Dramatic drop in child deaths

Dramatic drop in child deaths: Has The Gambia reached the Millennium Development Goal target seven years early?
Simple health service measures could cut the number of children dying in rural areas of Africa by the age of five by over two thirds, according to a new study.

In 2008, one in seven children in sub-Saharan Africa died before their fifth birthday; worldwide almost nine million children under five years die each year.  A study published in Tropical Medicine and International Health1 has shown that deaths in under-fives in a rural area of Africa “dropped dramatically” through simple actions, such as effective immunisation and malaria control.  The findings are likely to provide important insight into effective measures to cut child deaths, which can be applied more widely and contribute to achieving the UN’s fourth Millennium Development Goal (MDG4), aiming to reduce by two thirds, between 1990 and 2015, the mortality rate in children under five years of age.

Research conducted by The Medical Research Council Unit, The Gambia and the London School of Hygiene & Tropical Medicine has demonstrated that during  the 20 year period from 1989 to 2008 deaths in the under-fives in one rural area of The Gambia are estimated to have fallen by 56%, and in one to four year olds by 69%.  The study, funded by the Medical Research Council, found that by 2008 the child mortality rate in this region had fallen sufficiently to meet MDG4.  The precise reasons for these improvements - which probably reflect the picture in The Gambia as a whole - are not clear, but improvements in control of malaria and its complications are likely to have been important contributory factors.  The study’s authors conclude that “whatever the exact mechanism of the reduction in child mortality observed, our findings are encouraging in that they suggest the deployment of simple health services such as effective immunisation and malaria control can allow even some of the poorest regions of Africa to reach the MDG4 goal”.

Professor Brian Greenwood, of the London School of Hygiene & Tropical Medicine, said “When I helped to set up the Farafenni field site in 1982 one in four children living in the area died before reaching the age of five years.  That’s gone down dramatically to one in twenty in the period of just one person’s career.  It’s very encouraging to see that real progress has - and is continuing to be -made.”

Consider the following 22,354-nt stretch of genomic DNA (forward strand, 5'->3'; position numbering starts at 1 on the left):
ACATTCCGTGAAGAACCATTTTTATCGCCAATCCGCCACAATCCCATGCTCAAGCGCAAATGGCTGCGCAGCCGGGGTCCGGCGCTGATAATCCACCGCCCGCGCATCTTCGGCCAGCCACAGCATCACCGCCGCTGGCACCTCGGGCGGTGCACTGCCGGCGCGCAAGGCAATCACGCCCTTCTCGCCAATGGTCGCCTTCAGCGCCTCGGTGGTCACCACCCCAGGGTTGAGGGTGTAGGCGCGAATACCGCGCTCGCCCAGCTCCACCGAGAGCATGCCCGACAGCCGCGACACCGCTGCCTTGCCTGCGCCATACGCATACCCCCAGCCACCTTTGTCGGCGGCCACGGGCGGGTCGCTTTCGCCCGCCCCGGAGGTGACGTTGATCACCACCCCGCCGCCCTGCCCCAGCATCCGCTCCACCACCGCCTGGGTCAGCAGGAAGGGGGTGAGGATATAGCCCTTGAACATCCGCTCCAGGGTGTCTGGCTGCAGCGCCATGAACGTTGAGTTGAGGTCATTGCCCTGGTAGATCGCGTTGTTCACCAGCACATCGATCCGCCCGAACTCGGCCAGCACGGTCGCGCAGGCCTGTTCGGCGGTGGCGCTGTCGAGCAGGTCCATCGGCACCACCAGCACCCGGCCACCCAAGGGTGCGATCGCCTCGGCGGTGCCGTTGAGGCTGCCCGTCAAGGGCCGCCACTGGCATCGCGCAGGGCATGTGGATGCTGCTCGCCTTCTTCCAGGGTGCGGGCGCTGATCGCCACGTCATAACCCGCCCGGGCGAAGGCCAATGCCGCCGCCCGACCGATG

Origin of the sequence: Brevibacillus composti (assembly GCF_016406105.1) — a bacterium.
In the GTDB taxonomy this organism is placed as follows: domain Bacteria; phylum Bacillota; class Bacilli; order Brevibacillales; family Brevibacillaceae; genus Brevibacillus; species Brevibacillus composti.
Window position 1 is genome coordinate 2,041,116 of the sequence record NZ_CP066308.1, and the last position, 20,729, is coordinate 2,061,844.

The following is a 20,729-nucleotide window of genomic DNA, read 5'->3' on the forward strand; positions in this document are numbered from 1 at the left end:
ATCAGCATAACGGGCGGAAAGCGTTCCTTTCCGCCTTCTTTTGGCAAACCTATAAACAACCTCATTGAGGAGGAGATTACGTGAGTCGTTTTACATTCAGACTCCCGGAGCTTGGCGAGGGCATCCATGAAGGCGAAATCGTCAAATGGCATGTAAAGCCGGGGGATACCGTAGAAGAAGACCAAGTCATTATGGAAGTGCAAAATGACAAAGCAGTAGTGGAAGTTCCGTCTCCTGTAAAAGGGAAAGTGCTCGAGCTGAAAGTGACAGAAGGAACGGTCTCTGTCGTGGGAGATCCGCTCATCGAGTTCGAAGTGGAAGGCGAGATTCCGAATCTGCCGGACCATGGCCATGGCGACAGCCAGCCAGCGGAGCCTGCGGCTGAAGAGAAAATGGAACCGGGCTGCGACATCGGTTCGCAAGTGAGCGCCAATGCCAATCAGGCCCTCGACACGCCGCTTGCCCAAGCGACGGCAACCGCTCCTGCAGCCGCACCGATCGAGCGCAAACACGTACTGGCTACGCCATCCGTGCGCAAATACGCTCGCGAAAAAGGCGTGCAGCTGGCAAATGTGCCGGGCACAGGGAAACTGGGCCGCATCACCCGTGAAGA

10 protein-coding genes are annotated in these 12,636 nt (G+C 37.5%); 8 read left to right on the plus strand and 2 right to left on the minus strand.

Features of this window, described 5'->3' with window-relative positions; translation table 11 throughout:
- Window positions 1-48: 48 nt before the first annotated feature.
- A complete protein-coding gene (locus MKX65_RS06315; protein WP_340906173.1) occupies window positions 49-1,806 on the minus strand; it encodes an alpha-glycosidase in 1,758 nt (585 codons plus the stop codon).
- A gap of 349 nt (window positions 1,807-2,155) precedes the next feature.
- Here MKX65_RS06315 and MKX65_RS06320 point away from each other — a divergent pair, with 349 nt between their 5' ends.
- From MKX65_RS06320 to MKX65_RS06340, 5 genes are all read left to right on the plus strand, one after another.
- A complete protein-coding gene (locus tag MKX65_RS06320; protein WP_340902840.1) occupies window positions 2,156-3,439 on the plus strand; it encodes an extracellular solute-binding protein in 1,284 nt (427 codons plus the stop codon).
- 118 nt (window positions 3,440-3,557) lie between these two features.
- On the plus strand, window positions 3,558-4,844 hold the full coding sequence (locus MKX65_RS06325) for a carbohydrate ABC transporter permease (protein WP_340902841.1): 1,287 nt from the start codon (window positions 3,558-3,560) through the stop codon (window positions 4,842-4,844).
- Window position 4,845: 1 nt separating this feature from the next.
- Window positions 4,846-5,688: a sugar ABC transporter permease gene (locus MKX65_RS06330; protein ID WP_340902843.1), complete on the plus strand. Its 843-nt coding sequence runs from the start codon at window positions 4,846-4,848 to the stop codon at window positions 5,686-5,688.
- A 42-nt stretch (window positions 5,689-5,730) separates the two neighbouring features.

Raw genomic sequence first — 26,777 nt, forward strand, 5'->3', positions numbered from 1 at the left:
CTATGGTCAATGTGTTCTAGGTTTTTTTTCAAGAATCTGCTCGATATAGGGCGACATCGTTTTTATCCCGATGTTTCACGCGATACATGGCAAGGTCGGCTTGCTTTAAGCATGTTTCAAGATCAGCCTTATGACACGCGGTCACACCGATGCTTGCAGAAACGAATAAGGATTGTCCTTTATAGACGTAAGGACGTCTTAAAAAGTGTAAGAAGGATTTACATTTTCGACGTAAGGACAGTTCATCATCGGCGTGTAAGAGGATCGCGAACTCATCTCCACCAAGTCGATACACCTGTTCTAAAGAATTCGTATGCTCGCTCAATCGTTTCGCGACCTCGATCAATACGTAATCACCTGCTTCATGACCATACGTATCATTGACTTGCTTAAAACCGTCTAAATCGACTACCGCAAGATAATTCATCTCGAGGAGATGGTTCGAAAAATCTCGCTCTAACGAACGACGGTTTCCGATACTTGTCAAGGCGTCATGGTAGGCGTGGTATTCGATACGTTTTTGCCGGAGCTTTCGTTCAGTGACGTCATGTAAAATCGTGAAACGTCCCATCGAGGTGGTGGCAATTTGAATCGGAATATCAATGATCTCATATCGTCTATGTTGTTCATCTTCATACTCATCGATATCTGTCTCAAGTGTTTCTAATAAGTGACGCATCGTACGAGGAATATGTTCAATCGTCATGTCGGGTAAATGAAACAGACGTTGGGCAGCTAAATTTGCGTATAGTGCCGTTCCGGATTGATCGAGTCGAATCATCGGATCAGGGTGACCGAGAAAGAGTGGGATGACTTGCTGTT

In 2000 world leaders signed up to the Millennium Declaration, agreeing to achieve eight MDGs, with the ultimate aim of improving the lives of the world’s poorest people.    Most child deaths are preventable or treatable, but many countries still have unacceptably high child mortality rates.  Progress has been made, with a 28% reduction in deaths in under fives between 1990 and 2008, equivalent to 10,000 fewer deaths each day.  Progress is varied, however, and out of the 67 countries with high child mortality rates only 10 are on course to achieve the 2015 target.  It is estimated that at the current rate of progress it will take until 2165 for the 2015 target to be achieved overall.

Commenting on The Gambia’s achievement of the MDG4 milestone, Dr Momodou Jasseh (MRC Unit The Gambia) said "The results of this study demonstrate that sustained national health programmes have the potential to reduce child mortality in poor rural African communities to levels that have never been recorded in such settings. However, despite the achievements documented, this piece of work also reveals that not much has changed over the past two decades in the rate at which children in the Farafenni area die in the first month of life.  The implication is that neonatal mortality continues to be a significant public health concern. Therefore, further research should be targeted at understanding and identifying strategies for preventing neonatal deaths to continue the reduction of child mortality levels in The Gambia and the wider developing world.",,,,,,,, Reaching Millennium Development Goal 4 - The Gambia. Tropical Medicine and International Health doi:10.1111/j.1365-3156.2011.02809.x

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